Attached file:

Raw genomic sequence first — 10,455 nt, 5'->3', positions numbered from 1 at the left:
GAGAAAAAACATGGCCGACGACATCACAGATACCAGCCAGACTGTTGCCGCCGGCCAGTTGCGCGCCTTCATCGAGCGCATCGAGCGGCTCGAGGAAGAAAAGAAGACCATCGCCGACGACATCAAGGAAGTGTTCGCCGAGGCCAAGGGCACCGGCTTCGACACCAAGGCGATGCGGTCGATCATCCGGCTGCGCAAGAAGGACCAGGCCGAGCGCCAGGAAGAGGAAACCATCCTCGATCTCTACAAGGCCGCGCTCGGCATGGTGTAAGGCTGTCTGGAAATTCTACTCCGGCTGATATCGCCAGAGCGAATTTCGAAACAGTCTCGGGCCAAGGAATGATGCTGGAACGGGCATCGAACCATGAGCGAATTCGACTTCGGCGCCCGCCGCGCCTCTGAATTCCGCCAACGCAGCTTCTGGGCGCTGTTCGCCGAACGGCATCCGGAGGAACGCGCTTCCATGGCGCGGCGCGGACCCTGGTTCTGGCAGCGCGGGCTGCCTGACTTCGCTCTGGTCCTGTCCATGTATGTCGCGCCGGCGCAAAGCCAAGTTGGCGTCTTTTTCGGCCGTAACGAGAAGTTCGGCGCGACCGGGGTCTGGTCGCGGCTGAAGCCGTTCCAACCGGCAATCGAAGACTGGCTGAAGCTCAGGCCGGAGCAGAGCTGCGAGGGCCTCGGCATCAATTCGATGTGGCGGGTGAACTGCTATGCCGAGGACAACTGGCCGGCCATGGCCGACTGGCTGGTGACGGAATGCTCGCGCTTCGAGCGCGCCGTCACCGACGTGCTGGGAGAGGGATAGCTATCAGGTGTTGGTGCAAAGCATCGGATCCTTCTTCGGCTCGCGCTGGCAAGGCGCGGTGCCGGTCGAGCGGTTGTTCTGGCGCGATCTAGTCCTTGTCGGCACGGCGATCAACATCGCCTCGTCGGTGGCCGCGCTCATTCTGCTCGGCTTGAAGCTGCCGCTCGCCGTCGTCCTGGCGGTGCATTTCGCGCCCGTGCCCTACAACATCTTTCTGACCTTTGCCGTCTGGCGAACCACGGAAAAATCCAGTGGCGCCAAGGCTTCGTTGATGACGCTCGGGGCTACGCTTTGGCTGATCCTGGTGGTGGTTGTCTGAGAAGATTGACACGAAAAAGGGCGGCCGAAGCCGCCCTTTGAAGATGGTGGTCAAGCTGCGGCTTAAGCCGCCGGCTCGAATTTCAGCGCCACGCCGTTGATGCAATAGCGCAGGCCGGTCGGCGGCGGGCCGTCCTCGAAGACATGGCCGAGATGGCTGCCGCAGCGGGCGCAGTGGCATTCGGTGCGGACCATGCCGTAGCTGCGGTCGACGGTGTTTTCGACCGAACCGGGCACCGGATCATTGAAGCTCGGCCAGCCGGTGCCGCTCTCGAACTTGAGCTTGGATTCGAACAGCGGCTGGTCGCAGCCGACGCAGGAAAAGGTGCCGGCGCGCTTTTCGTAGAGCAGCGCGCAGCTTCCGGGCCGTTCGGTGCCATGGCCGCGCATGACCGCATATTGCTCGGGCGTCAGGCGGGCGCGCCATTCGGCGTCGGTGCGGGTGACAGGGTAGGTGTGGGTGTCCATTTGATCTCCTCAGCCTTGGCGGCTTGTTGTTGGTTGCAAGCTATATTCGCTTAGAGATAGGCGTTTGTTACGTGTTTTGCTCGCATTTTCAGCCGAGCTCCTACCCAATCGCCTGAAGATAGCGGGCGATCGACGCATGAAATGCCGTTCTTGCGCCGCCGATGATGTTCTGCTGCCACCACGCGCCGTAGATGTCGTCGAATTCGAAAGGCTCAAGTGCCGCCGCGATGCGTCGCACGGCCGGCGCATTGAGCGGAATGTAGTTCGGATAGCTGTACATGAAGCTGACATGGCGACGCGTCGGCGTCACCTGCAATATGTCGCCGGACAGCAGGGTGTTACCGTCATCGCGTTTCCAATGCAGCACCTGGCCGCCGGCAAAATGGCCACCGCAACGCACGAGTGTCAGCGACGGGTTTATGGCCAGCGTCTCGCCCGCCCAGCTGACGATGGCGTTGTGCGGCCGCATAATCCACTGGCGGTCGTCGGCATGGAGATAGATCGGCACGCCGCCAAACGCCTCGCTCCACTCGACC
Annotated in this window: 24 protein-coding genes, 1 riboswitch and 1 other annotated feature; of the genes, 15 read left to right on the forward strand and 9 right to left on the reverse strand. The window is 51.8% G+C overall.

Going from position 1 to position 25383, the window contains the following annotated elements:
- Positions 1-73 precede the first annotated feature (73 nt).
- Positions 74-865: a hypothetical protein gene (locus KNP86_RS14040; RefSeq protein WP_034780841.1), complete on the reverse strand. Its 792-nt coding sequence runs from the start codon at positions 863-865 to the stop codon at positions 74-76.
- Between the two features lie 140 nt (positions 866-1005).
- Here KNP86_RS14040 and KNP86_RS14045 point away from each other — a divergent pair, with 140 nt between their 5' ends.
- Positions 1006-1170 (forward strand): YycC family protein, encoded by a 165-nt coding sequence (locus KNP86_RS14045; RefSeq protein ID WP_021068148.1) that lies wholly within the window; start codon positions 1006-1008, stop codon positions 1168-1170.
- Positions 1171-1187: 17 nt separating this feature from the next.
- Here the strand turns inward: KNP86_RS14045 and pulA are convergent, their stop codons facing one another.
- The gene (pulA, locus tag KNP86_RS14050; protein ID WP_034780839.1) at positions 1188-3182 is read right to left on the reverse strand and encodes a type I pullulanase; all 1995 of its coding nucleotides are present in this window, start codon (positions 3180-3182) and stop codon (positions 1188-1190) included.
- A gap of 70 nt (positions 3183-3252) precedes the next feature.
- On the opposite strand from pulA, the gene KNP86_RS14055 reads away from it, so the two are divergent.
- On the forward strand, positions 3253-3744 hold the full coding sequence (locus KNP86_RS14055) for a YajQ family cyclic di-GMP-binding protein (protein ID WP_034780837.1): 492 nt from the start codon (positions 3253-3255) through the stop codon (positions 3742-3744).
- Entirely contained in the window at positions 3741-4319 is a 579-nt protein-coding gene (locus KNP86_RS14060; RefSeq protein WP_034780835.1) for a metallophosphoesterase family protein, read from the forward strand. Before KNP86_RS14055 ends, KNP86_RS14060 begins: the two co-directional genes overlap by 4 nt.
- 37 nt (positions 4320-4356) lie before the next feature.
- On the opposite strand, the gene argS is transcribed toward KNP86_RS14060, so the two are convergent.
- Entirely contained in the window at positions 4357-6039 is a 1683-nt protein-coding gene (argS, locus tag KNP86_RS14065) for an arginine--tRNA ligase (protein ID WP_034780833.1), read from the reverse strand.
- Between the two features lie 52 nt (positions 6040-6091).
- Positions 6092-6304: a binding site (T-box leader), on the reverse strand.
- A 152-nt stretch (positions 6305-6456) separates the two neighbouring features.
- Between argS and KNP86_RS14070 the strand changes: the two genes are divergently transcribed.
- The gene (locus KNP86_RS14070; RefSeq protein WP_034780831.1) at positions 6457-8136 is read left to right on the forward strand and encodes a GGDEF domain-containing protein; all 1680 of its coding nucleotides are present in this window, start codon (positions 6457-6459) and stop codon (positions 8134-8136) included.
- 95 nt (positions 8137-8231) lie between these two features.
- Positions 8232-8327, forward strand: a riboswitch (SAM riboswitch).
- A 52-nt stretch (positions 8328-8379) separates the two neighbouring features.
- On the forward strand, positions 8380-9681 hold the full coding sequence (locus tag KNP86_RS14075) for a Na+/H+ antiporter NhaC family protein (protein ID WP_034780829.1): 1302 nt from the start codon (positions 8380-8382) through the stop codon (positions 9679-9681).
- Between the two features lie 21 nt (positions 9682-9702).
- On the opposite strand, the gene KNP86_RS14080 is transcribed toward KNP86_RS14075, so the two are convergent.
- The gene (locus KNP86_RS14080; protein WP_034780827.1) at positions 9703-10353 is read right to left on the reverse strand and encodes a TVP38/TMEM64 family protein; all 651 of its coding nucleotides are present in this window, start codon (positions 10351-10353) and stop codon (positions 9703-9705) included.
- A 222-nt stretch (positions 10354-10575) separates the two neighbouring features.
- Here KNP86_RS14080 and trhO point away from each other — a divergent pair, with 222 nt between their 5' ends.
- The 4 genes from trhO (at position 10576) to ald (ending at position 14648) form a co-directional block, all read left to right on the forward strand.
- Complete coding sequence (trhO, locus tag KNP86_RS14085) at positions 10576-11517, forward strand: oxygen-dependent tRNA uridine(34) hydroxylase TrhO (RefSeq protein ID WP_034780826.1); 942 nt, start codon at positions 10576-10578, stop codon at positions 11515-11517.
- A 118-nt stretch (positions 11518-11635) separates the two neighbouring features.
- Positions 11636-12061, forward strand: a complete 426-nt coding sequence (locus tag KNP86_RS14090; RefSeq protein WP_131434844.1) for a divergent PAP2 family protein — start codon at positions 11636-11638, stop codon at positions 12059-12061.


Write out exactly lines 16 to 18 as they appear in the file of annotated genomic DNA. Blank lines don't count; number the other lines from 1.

- Entirely contained in the window at positions 3741-4319 is a 579-nt protein-coding gene (locus KNP86_RS14060; RefSeq protein WP_034780835.1) for a metallophosphoesterase family protein, read from the forward strand. Before KNP86_RS14055 ends, KNP86_RS14060 begins: the two co-directional genes overlap by 4 nt.
- 37 nt (positions 4320-4356) lie before the next feature.
- On the opposite strand, the gene argS is transcribed toward KNP86_RS14060, so the two are convergent.